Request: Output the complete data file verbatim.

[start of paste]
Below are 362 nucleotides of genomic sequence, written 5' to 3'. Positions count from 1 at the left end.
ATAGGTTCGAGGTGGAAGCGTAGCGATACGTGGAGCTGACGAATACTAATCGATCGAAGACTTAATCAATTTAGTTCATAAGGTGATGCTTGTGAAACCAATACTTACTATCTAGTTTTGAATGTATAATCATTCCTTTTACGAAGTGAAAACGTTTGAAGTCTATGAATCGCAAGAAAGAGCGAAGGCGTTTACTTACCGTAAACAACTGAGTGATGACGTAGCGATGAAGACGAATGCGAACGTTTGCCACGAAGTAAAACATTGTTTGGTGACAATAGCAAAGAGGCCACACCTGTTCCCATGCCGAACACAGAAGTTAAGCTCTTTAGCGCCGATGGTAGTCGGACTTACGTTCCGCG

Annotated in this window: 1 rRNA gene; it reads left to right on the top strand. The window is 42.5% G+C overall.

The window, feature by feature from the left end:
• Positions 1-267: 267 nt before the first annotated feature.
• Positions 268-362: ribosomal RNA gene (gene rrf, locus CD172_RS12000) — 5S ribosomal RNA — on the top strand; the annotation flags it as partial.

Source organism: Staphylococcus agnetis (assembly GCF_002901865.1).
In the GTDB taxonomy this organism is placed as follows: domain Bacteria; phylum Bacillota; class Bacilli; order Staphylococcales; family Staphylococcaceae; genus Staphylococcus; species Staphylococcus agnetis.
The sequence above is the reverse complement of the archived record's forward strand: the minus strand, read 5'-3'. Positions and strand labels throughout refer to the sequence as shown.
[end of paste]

Below are 362 nucleotides of genomic sequence, written 5' to 3'. Positions count from 1 at the left end.
ATAGGTTCGAGGTGGAAGCGTAGCGATACGTGGAGCTGACGAATACTAATCGATCGAAGACTTAATCAATTTAGTTCATAAGGTGATGCTTGTGAAACCAATACTTACTATCTAGTTTTGAATGTATAATCATTCCTTTTACGAAGTGAAAACGTTTGAAGTCTATGAATCGCAAGAAAGAGCGAAGGCGTTTACTTACCGTAAACAACTGAGTGATGACGTAGCGATGAAGACGAATGCGAACGTTTGCCACGAAGTAAAACATTGTTTGGTGACAATAGCAAAGAGGCCACACCTGTTCCCATGCCGAACACAGAAGTTAAGCTCTTTAGCGCCGATGGTAGTCGGACTTACGTTCCGCG

Annotated in this window: 1 rRNA gene; it reads left to right on the top strand. The window is 42.5% G+C overall.

The window, feature by feature from the left end:
• Positions 1-267: 267 nt before the first annotated feature.
• Positions 268-362: ribosomal RNA gene (gene rrf, locus CD172_RS12000) — 5S ribosomal RNA — on the top strand; the annotation flags it as partial.

Source organism: Staphylococcus agnetis (assembly GCF_002901865.1).
In the GTDB taxonomy this organism is placed as follows: domain Bacteria; phylum Bacillota; class Bacilli; order Staphylococcales; family Staphylococcaceae; genus Staphylococcus; species Staphylococcus agnetis.
The sequence above is the reverse complement of the archived record's forward strand: the minus strand, read 5'-3'. Positions and strand labels throughout refer to the sequence as shown.